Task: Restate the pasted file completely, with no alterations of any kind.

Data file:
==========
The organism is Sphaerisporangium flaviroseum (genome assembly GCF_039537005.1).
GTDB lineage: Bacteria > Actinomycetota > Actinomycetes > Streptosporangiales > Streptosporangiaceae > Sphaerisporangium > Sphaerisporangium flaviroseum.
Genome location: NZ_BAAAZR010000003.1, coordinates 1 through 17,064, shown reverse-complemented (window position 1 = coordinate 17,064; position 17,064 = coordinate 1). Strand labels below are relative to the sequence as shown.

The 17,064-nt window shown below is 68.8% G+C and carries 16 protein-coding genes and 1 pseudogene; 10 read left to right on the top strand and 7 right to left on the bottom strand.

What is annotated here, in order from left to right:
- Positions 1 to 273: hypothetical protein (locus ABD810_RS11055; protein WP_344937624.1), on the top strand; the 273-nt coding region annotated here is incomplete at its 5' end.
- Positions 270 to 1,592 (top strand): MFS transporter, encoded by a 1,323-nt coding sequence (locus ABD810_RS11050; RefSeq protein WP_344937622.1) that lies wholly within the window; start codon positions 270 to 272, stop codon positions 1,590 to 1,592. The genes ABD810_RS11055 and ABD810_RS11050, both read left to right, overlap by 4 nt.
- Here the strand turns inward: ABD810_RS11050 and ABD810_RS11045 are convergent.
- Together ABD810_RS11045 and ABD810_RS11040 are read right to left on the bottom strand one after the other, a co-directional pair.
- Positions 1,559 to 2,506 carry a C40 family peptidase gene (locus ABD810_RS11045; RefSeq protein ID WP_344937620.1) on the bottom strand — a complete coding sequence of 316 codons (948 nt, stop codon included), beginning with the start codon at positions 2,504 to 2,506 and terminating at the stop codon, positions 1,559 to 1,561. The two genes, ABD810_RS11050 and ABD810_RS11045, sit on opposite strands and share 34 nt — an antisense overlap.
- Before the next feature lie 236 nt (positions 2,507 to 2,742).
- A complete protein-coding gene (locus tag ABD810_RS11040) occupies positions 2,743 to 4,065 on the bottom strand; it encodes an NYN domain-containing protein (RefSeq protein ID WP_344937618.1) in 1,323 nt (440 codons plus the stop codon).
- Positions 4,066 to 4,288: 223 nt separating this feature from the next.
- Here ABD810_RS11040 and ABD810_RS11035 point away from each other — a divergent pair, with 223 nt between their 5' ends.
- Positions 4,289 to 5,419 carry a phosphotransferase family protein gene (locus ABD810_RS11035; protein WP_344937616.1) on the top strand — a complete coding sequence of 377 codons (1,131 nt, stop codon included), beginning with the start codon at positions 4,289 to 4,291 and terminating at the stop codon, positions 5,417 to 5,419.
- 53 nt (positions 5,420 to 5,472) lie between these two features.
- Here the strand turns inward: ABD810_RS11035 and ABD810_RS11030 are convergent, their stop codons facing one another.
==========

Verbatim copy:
The organism is Sphaerisporangium flaviroseum (genome assembly GCF_039537005.1).
GTDB lineage: Bacteria > Actinomycetota > Actinomycetes > Streptosporangiales > Streptosporangiaceae > Sphaerisporangium > Sphaerisporangium flaviroseum.
Genome location: NZ_BAAAZR010000003.1, coordinates 1 through 17,064, shown reverse-complemented (window position 1 = coordinate 17,064; position 17,064 = coordinate 1). Strand labels below are relative to the sequence as shown.

The 17,064-nt window shown below is 68.8% G+C and carries 16 protein-coding genes and 1 pseudogene; 10 read left to right on the top strand and 7 right to left on the bottom strand.

What is annotated here, in order from left to right:
- Positions 1 to 273: hypothetical protein (locus ABD810_RS11055; protein WP_344937624.1), on the top strand; the 273-nt coding region annotated here is incomplete at its 5' end.
- Positions 270 to 1,592 (top strand): MFS transporter, encoded by a 1,323-nt coding sequence (locus ABD810_RS11050; RefSeq protein WP_344937622.1) that lies wholly within the window; start codon positions 270 to 272, stop codon positions 1,590 to 1,592. The genes ABD810_RS11055 and ABD810_RS11050, both read left to right, overlap by 4 nt.
- Here the strand turns inward: ABD810_RS11050 and ABD810_RS11045 are convergent.
- Together ABD810_RS11045 and ABD810_RS11040 are read right to left on the bottom strand one after the other, a co-directional pair.
- Positions 1,559 to 2,506 carry a C40 family peptidase gene (locus ABD810_RS11045; RefSeq protein ID WP_344937620.1) on the bottom strand — a complete coding sequence of 316 codons (948 nt, stop codon included), beginning with the start codon at positions 2,504 to 2,506 and terminating at the stop codon, positions 1,559 to 1,561. The two genes, ABD810_RS11050 and ABD810_RS11045, sit on opposite strands and share 34 nt — an antisense overlap.
- Before the next feature lie 236 nt (positions 2,507 to 2,742).
- A complete protein-coding gene (locus tag ABD810_RS11040) occupies positions 2,743 to 4,065 on the bottom strand; it encodes an NYN domain-containing protein (RefSeq protein ID WP_344937618.1) in 1,323 nt (440 codons plus the stop codon).
- Positions 4,066 to 4,288: 223 nt separating this feature from the next.
- Here ABD810_RS11040 and ABD810_RS11035 point away from each other — a divergent pair, with 223 nt between their 5' ends.
- Positions 4,289 to 5,419 carry a phosphotransferase family protein gene (locus ABD810_RS11035; protein WP_344937616.1) on the top strand — a complete coding sequence of 377 codons (1,131 nt, stop codon included), beginning with the start codon at positions 4,289 to 4,291 and terminating at the stop codon, positions 5,417 to 5,419.
- 53 nt (positions 5,420 to 5,472) lie between these two features.
- Here the strand turns inward: ABD810_RS11035 and ABD810_RS11030 are convergent, their stop codons facing one another.